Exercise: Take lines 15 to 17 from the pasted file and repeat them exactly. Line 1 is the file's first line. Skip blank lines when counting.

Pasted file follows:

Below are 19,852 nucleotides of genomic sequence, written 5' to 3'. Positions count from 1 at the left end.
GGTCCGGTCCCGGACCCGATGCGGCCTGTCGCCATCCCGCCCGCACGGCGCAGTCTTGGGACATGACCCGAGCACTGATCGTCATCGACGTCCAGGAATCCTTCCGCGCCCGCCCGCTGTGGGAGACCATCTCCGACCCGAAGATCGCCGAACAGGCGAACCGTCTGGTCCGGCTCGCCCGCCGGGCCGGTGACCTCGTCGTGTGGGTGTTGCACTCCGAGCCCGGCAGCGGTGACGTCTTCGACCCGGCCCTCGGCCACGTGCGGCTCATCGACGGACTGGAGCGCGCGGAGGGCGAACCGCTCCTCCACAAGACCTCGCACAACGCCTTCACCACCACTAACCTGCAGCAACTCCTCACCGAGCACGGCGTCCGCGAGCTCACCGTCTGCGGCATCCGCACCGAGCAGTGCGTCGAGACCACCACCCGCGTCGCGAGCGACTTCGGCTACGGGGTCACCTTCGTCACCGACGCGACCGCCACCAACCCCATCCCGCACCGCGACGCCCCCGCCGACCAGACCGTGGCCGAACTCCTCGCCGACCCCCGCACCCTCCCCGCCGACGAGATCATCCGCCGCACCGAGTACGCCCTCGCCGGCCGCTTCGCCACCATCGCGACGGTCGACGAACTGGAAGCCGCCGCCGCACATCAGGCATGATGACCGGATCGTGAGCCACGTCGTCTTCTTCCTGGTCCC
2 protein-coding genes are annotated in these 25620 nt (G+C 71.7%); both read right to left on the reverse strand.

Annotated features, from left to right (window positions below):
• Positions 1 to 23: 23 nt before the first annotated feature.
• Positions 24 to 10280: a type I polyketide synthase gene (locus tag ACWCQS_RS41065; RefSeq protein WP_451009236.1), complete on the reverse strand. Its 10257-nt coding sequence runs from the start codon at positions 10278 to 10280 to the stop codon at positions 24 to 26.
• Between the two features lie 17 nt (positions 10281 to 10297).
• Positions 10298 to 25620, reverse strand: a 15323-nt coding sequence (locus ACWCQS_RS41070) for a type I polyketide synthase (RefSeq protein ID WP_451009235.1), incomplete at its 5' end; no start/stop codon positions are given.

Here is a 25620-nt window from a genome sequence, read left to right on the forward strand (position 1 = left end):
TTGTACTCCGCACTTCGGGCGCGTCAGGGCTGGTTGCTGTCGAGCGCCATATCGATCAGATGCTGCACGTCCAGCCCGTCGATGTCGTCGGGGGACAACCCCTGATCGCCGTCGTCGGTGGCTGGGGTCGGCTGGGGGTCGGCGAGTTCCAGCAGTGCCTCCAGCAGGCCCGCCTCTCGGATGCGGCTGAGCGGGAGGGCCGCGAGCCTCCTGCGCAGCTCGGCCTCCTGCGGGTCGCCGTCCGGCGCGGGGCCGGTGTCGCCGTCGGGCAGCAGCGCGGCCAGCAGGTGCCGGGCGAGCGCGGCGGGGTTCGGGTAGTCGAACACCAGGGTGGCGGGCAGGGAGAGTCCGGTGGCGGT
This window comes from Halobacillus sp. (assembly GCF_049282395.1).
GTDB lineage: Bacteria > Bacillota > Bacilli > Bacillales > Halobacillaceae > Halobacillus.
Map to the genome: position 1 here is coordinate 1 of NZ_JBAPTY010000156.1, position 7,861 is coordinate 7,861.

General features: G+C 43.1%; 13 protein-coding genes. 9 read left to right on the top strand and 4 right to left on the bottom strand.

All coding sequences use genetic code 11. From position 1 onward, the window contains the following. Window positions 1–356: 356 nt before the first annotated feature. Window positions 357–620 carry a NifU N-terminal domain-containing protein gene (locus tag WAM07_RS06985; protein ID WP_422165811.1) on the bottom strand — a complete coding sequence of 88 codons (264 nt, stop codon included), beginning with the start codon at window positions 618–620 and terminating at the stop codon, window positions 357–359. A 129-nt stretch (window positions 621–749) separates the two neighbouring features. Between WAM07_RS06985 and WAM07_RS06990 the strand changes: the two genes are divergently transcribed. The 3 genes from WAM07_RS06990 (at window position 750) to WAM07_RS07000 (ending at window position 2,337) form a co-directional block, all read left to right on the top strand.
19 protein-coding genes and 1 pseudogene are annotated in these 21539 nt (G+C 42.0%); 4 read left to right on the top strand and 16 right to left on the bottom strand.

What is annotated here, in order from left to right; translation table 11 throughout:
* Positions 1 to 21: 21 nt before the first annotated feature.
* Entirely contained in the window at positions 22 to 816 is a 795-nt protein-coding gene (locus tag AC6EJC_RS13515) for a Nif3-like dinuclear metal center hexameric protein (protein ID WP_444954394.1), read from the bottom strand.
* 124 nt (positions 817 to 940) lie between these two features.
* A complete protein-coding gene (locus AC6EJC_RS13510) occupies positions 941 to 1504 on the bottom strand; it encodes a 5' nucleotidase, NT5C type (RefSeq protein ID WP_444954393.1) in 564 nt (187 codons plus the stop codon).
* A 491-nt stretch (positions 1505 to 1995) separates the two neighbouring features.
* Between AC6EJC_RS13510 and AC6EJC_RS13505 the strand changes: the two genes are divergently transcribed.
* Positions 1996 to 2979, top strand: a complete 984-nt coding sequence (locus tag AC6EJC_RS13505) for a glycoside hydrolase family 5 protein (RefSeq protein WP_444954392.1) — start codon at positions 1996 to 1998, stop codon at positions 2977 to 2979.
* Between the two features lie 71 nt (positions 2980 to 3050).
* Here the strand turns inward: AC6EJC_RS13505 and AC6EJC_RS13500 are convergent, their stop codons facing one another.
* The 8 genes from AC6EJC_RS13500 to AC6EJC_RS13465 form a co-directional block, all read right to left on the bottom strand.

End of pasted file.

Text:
All coding sequences use genetic code 11. From position 1 onward, the window contains the following. Window positions 1–356: 356 nt before the first annotated feature. Window positions 357–620 carry a NifU N-terminal domain-containing protein gene (locus tag WAM07_RS06985; protein ID WP_422165811.1) on the bottom strand — a complete coding sequence of 88 codons (264 nt, stop codon included), beginning with the start codon at window positions 618–620 and terminating at the stop codon, window positions 357–359. A 129-nt stretch (window positions 621–749) separates the two neighbouring features. Between WAM07_RS06985 and WAM07_RS06990 the strand changes: the two genes are divergently transcribed. The 3 genes from WAM07_RS06990 (at window position 750) to WAM07_RS07000 (ending at window position 2,337) form a co-directional block, all read left to right on the top strand.
19 protein-coding genes and 1 pseudogene are annotated in these 21539 nt (G+C 42.0%); 4 read left to right on the top strand and 16 right to left on the bottom strand.

What is annotated here, in order from left to right; translation table 11 throughout: